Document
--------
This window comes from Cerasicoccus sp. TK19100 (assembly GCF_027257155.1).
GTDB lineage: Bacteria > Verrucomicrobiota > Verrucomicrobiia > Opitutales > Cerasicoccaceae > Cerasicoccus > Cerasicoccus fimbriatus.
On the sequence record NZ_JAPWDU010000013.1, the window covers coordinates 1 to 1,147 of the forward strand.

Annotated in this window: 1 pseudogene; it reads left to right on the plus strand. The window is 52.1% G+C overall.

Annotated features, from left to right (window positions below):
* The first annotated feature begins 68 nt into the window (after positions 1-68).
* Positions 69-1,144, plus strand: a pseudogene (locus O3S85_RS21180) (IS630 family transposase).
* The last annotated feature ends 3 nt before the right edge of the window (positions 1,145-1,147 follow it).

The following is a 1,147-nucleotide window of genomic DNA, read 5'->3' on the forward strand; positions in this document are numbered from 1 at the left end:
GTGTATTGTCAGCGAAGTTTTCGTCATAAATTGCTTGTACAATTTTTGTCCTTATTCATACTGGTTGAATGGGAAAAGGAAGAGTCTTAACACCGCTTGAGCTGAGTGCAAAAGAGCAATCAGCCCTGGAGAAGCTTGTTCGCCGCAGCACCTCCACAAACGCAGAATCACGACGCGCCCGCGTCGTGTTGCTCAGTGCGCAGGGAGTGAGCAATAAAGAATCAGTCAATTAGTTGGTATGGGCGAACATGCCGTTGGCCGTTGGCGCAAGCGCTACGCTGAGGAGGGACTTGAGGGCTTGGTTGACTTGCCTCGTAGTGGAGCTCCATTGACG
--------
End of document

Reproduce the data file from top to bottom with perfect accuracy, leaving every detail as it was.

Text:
This window comes from Cerasicoccus sp. TK19100 (assembly GCF_027257155.1).
GTDB lineage: Bacteria > Verrucomicrobiota > Verrucomicrobiia > Opitutales > Cerasicoccaceae > Cerasicoccus > Cerasicoccus fimbriatus.
On the sequence record NZ_JAPWDU010000013.1, the window covers coordinates 1 to 1,147 of the forward strand.

Annotated in this window: 1 pseudogene; it reads left to right on the plus strand. The window is 52.1% G+C overall.

Annotated features, from left to right (window positions below):
* The first annotated feature begins 68 nt into the window (after positions 1-68).
* Positions 69-1,144, plus strand: a pseudogene (locus O3S85_RS21180) (IS630 family transposase).
* The last annotated feature ends 3 nt before the right edge of the window (positions 1,145-1,147 follow it).

The following is a 1,147-nucleotide window of genomic DNA, read 5'->3' on the forward strand; positions in this document are numbered from 1 at the left end:
GTGTATTGTCAGCGAAGTTTTCGTCATAAATTGCTTGTACAATTTTTGTCCTTATTCATACTGGTTGAATGGGAAAAGGAAGAGTCTTAACACCGCTTGAGCTGAGTGCAAAAGAGCAATCAGCCCTGGAGAAGCTTGTTCGCCGCAGCACCTCCACAAACGCAGAATCACGACGCGCCCGCGTCGTGTTGCTCAGTGCGCAGGGAGTGAGCAATAAAGAATCAGTCAATTAGTTGGTATGGGCGAACATGCCGTTGGCCGTTGGCGCAAGCGCTACGCTGAGGAGGGACTTGAGGGCTTGGTTGACTTGCCTCGTAGTGGAGCTCCATTGACG